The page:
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The end of a quote

Posted by Catherine Mulhern ( on :23:01:59 09/01/03

I am trying to find the end to a long quote from Forster, which begins "The people I admire are those who are sensitive and want to create something.......,
it goes on
their pluck isn't swankiness, but......"
I believe it isn't much longer
Can you help?
Thank you/


Posted by Laura (board editor) on 22:33:34 12/01/03

Hi Catherine,

Indeed, if you were to look upon these two short quotes as belonging to the same quote, this quote would run for over four pages. :) Both quotes are from the famous essay 'What I Believe', which can be found in the book 'Two Cheers for Democracy'. If you like to have any of these two quotes in more detail, please email me at laura@forster.de

Best, Laura


Posted by Laura (board editor) on 22:34:47 12/01/03

P.S. That's of course template.php3?t=mail&to=laura

"To see the world clearly and to see it whole"

Posted by Rachel McAlpine ( on 21:58:54 13/12/03

My brother-in-law is hunting for a quote from Howard's End that sums up the way he has tried to live his life. He has leukaemia, so this is very much on his mind at present. He can't locate the quote in the novel and nor have I so far.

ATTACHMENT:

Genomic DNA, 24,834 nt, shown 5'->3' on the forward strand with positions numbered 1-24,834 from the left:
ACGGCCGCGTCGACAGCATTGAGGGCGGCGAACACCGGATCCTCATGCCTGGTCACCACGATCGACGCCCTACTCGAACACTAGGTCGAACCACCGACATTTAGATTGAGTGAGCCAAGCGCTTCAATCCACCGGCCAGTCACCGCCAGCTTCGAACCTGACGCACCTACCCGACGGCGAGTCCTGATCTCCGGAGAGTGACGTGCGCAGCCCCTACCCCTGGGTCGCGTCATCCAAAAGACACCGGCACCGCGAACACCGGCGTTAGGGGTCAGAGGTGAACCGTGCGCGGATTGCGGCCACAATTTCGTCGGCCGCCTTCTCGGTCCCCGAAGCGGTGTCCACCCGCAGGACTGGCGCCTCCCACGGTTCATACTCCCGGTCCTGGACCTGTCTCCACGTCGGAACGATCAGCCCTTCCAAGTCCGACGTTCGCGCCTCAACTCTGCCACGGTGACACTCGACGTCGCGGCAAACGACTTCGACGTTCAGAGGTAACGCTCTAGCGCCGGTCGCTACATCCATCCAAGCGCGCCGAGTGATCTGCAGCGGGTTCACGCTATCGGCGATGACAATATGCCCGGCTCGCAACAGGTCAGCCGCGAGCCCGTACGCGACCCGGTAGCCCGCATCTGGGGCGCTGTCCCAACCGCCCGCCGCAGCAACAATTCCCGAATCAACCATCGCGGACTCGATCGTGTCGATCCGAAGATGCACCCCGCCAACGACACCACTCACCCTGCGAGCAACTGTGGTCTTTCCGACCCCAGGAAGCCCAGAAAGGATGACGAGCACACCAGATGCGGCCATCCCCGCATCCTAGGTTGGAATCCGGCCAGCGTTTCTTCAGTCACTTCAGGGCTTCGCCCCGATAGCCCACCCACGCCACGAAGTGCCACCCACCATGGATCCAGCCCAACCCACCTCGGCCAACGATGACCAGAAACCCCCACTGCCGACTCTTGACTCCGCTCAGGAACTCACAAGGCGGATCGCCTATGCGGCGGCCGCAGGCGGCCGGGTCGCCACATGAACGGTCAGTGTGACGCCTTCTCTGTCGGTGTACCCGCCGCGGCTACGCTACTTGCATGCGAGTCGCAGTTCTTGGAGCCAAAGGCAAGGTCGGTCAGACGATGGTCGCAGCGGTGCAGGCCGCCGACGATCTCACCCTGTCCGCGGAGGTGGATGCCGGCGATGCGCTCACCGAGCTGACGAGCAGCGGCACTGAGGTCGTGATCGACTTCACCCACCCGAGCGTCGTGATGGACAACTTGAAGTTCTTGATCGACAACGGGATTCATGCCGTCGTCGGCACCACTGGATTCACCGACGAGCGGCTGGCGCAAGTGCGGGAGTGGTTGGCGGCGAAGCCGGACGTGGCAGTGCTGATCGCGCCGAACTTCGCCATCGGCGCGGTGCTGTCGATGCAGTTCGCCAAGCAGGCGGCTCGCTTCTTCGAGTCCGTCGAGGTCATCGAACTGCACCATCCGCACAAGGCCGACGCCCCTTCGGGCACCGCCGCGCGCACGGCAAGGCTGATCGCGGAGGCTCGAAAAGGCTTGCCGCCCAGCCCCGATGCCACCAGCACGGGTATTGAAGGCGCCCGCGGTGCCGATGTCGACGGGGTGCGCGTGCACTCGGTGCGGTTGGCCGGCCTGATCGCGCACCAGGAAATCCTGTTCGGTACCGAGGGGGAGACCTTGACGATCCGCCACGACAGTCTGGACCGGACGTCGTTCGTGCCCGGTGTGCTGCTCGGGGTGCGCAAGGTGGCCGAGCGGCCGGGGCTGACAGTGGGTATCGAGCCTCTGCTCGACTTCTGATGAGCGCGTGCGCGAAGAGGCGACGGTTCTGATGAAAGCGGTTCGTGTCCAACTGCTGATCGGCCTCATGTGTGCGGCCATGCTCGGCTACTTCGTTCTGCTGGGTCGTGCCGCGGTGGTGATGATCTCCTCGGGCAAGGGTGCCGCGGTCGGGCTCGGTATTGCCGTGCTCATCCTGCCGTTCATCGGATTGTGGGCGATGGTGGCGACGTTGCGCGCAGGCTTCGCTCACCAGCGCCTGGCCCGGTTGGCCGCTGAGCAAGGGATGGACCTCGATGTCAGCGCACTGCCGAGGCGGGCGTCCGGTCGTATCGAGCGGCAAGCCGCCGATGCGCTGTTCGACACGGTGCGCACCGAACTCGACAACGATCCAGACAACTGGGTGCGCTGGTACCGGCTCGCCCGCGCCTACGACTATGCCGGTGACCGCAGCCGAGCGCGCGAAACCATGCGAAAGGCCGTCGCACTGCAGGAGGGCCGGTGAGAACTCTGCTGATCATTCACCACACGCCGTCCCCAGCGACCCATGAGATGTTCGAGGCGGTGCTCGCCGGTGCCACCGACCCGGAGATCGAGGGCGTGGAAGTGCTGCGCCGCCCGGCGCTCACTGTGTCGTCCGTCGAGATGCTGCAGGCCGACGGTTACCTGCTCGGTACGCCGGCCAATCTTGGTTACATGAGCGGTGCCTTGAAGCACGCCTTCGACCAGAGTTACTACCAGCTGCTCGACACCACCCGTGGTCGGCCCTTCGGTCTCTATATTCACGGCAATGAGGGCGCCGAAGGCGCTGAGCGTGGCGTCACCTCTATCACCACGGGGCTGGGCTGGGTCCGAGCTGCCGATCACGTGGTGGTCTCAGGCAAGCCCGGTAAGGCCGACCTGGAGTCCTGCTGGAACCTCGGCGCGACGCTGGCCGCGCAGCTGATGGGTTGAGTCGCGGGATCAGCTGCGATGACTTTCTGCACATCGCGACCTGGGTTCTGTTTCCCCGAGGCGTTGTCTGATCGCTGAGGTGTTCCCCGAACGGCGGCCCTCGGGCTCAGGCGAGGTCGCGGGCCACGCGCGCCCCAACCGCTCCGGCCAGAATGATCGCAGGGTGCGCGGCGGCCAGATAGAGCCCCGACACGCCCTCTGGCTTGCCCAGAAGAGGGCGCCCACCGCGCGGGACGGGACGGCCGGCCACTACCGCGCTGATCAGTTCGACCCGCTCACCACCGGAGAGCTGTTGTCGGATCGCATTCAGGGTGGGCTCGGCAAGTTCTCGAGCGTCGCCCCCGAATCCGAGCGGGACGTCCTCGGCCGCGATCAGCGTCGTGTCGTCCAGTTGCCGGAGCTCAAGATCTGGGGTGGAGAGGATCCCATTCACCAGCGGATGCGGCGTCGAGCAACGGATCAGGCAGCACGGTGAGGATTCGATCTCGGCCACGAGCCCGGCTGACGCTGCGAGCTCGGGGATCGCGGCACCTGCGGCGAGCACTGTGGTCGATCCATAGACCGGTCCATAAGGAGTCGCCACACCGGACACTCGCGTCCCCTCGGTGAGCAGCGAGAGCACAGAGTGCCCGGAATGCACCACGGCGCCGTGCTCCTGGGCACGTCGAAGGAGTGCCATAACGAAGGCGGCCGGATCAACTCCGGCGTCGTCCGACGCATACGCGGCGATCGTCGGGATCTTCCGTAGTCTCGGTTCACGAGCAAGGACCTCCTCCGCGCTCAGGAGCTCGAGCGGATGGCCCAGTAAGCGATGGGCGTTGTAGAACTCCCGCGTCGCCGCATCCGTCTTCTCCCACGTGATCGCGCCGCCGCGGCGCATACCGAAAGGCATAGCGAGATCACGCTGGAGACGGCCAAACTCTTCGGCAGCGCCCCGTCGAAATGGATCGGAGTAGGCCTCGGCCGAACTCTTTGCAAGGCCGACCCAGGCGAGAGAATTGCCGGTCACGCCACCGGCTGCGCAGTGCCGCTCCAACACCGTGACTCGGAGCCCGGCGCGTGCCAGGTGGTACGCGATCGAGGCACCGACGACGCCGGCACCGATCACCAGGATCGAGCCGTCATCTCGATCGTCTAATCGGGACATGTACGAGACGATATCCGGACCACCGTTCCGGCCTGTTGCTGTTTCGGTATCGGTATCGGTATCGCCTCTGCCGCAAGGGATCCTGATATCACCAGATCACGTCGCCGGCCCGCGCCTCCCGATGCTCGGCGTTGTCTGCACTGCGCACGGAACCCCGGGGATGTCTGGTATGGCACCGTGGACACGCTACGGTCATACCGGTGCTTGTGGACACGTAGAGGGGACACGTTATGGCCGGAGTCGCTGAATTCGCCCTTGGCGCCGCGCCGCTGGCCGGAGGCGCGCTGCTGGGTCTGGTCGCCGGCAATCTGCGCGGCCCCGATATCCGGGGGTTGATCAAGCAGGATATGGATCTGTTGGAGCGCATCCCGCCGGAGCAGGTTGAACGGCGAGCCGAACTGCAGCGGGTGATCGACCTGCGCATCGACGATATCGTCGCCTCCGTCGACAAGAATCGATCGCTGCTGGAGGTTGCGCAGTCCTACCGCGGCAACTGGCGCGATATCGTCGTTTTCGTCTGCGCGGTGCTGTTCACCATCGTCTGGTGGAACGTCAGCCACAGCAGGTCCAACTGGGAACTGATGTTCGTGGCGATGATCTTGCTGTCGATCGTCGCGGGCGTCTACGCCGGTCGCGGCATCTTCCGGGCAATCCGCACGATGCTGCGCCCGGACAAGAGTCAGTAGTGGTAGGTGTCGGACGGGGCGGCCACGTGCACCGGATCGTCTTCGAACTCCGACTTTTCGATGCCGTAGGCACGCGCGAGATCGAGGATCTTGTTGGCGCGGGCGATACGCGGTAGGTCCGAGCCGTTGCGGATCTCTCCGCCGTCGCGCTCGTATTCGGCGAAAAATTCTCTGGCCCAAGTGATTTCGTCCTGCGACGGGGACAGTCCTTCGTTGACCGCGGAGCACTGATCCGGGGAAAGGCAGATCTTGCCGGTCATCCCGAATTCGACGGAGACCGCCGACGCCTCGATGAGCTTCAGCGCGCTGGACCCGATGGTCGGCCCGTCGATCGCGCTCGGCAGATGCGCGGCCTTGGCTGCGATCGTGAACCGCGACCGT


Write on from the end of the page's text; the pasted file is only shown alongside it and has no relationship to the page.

He thinks it is something like,
"to see the world clearly and to see it whole"

Can you please pinpoint where in the novel it occurs, and if possible quote the whole extract?

Howard's End quote

Posted by Matthew ( on 23:51:11 25/06/04

I hate to disappoint your brother-in law but the quote (which I also am struggling to find in the text) is about two different types of people--those who see the world clearly and those who see it whole.

If I find the quote in the text, I will post again or send directly to you.

Quote: Matthew Arnold

Posted by Heiko (editor) on 00:40:20 26/06/04

Dear Rachel, dear Matthew,

In the uniform edition (1924) of Howards End you can read on page 172:

"England was alive, throbbing through all her estuaries, crying for joy through the mouths of all her gulls, and the north wind, with contrary motion, blew stronger against her rising seas. What did it mean? For what end are her fair complexities, her changes of soil, her sinuous coast? Does she belong to those who have moulded her and made her feared by other lands, or to those who have added nothing to her power, but have somehow seen her, seen the whole island at once, lying as a jewel in a silver sea, sailing as a ship of souls, with all the brave world's fleet accompanying her towards eternity?"

This is the reference (although there are further, e.g. the motto of the book) to Matthew Arnold's ideal "to see the life steadily and see it whole" (below, there should be a link to Arnold's poem).

Hope this helps.

Best wishes,



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